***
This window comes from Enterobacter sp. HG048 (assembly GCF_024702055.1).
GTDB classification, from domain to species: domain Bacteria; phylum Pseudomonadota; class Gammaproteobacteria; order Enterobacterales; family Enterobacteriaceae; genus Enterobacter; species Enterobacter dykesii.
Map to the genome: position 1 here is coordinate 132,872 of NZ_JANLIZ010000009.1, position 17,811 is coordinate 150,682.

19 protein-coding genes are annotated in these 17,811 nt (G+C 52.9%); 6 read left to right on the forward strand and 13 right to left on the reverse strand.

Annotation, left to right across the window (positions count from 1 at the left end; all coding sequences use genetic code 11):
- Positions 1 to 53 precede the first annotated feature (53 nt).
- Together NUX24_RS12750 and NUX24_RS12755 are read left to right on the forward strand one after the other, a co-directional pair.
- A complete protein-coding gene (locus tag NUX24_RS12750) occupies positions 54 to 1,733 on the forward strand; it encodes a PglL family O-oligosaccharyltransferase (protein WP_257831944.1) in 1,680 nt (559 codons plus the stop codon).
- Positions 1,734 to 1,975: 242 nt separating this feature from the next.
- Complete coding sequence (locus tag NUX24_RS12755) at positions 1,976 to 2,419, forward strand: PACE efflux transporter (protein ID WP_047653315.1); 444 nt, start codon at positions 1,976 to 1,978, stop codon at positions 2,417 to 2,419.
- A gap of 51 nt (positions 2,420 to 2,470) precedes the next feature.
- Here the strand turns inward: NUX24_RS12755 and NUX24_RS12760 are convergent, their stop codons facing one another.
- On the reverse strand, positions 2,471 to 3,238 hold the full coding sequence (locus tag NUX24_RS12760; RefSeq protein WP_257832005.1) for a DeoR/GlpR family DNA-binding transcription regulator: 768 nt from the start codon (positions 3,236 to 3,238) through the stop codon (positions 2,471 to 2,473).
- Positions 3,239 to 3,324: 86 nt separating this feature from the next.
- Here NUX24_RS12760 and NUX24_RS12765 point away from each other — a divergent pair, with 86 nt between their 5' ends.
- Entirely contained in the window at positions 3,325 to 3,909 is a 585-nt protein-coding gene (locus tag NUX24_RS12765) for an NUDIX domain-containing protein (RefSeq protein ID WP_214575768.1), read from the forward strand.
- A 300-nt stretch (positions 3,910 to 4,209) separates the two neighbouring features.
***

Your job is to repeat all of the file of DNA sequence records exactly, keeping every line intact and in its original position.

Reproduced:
This window comes from Enterobacter sp. HG048 (assembly GCF_024702055.1).
GTDB classification, from domain to species: domain Bacteria; phylum Pseudomonadota; class Gammaproteobacteria; order Enterobacterales; family Enterobacteriaceae; genus Enterobacter; species Enterobacter dykesii.
Map to the genome: position 1 here is coordinate 132,872 of NZ_JANLIZ010000009.1, position 17,811 is coordinate 150,682.

19 protein-coding genes are annotated in these 17,811 nt (G+C 52.9%); 6 read left to right on the forward strand and 13 right to left on the reverse strand.

Annotation, left to right across the window (positions count from 1 at the left end; all coding sequences use genetic code 11):
- Positions 1 to 53 precede the first annotated feature (53 nt).
- Together NUX24_RS12750 and NUX24_RS12755 are read left to right on the forward strand one after the other, a co-directional pair.
- A complete protein-coding gene (locus tag NUX24_RS12750) occupies positions 54 to 1,733 on the forward strand; it encodes a PglL family O-oligosaccharyltransferase (protein WP_257831944.1) in 1,680 nt (559 codons plus the stop codon).
- Positions 1,734 to 1,975: 242 nt separating this feature from the next.
- Complete coding sequence (locus tag NUX24_RS12755) at positions 1,976 to 2,419, forward strand: PACE efflux transporter (protein ID WP_047653315.1); 444 nt, start codon at positions 1,976 to 1,978, stop codon at positions 2,417 to 2,419.
- A gap of 51 nt (positions 2,420 to 2,470) precedes the next feature.
- Here the strand turns inward: NUX24_RS12755 and NUX24_RS12760 are convergent, their stop codons facing one another.
- On the reverse strand, positions 2,471 to 3,238 hold the full coding sequence (locus tag NUX24_RS12760; RefSeq protein WP_257832005.1) for a DeoR/GlpR family DNA-binding transcription regulator: 768 nt from the start codon (positions 3,236 to 3,238) through the stop codon (positions 2,471 to 2,473).
- Positions 3,239 to 3,324: 86 nt separating this feature from the next.
- Here NUX24_RS12760 and NUX24_RS12765 point away from each other — a divergent pair, with 86 nt between their 5' ends.
- Entirely contained in the window at positions 3,325 to 3,909 is a 585-nt protein-coding gene (locus tag NUX24_RS12765) for an NUDIX domain-containing protein (RefSeq protein ID WP_214575768.1), read from the forward strand.
- A 300-nt stretch (positions 3,910 to 4,209) separates the two neighbouring features.